Hobbies for Kinesthetic Learners: What Do I Do With My Hands During Read Aloud Time?

Boys can knit. Wait, what? The surprising history of knitting is that it started with men and was once a prized skill. While knitting is often associated with females today, boys can try knitting in school during read aloud time so that they have something to do with their hands. This is a great activity for kinesthetic learners!Hobbies for kinesthetic learners:

  • Archery
  • Target shooting
  • Knife sharpening
  • Tomahawk throwing
  • Knitting
Wait. What? Boys don’t knit!

 

I bet when you think of knitting, you think of a little old granny in her rocking chair. But do you know who dominates the history of the art of knitting?

 

Men. Macho men, in fact.

 

Knitting is a perfect quiet activity during read aloud time. Your boys, however, may need some convincing.

 

One story tells of some Arabian fishermen who were trying to catch fish but had no way to catch more than one fish at once. That is not a fun way to feed a family when there are no grocery stores!

 

Boys can knit. Wait, what? The surprising history of knitting is that it started with men and was once a prized skill. While knitting is often associated with females today, boys can try knitting in school during read aloud time so that they have something to do with their hands. This is a great activity for kinesthetic learners!
One day, a fisherman was messing around with some yarn. He made a few loops and voila! The fishing net was born. The men tried the net in the water and caught a bunch of fish.

 

That’s right. Manly fishermen made a net out of yarn. Soon, they tested other uses for the yarn and created something like a sweater. When these men traded with neighboring lands, these sweaters were highly prized. They asked to be taught the craft of knitting.

 

During the Middle Ages, knitting became even more popular, and knitting guilds were formed. There was incredible job security in the knitting field. Teenage boys wanted to become apprentices and learn the trade. They would leave their homes to live with master knitters. After many years, the boy would have to knit something incredibly complicated in order to “pass his test.”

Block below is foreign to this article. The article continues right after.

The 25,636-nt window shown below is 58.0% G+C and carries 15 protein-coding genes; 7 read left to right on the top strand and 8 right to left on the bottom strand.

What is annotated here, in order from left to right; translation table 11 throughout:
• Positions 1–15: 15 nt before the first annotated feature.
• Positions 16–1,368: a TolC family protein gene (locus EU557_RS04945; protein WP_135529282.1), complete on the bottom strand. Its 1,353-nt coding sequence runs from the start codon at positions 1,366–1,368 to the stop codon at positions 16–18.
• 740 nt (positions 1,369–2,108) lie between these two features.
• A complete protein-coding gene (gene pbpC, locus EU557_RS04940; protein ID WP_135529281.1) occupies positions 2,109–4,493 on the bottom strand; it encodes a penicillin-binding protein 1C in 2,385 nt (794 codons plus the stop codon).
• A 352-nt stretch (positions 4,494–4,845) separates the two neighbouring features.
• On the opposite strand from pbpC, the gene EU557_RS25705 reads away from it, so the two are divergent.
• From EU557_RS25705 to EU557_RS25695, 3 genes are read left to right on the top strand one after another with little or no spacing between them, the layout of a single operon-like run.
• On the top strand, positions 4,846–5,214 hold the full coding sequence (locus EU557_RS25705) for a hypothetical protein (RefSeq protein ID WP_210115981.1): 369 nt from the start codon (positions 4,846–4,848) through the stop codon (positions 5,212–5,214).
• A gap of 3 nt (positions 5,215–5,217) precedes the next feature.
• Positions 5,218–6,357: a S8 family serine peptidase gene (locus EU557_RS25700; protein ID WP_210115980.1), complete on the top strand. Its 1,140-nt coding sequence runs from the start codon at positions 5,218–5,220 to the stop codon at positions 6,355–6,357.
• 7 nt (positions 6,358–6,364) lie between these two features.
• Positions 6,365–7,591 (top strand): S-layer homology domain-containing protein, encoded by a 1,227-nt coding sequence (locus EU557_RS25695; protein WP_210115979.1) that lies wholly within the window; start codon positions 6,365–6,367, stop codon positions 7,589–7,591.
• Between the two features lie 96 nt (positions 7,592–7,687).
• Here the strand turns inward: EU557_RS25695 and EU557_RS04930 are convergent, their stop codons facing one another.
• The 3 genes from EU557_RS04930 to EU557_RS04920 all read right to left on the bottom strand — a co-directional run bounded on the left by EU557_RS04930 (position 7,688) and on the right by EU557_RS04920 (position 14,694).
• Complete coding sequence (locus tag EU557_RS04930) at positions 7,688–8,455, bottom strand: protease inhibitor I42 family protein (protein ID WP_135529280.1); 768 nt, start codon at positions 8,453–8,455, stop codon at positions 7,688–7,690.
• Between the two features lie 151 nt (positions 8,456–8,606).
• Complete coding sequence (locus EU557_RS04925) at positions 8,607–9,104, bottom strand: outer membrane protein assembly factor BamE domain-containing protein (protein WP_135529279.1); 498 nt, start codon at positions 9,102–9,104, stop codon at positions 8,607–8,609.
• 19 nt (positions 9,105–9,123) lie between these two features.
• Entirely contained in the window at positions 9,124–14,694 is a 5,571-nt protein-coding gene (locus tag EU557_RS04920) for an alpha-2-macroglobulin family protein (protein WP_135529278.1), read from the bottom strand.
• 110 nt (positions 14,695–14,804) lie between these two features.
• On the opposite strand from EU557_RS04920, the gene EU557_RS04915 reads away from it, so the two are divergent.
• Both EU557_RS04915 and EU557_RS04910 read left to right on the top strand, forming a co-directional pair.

Boys can knit. Wait, what? The surprising history of knitting is that it started with men and was once a prized skill. While knitting is often associated with females today, boys can try knitting in school during read aloud time so that they have something to do with their hands. This is a great activity for kinesthetic learners!
During World Wars I and II, boys in school began knitting again. The U.S. and British governments asked everyone to knit socks, bandages, helmet liners, and mittens for their troops. Schools even held contests to inspire the young knitters. A favorite contest for boys was, “Who can make the most noise with their knitting needles?”

 

In this day of advanced technology, a skill like knitting has become lost in all the noise. If boys have free time, they are more likely to be found playing a video game rather than knitting and purling. Maybe it is time for a change?  Knitting can be a very rewarding hobby for boys, especially those kinesthetic learners!

 

Here is our kinesthetic son teaching you how to cast on and knit! (He is so cute when he tells you WHY he knits!)

Can your boys knit?

 

Boys can knit. Wait, what? The surprising history of knitting is that it started with men and was once a prized skill. While knitting is often associated with females today, boys can try knitting in school during read aloud time so that they have something to do with their hands. This is a great activity for kinesthetic learners!


Rebekah Sayler is a veteran homeschool mom of five boys, specializing in customizing education to inspire a love for lifetime learning. She authors A Better Way to Homeschool and shares her creative learning packets on Teachers Pay Teachers. When she is not homeschooling her children or mentoring new homeschooling moms, you can find her walking, enjoying a cup of coffee with a friend, or shooting archery with her husband and boys. You can also find her resources and wisdom on Facebook, Twitter, and Pinterest.
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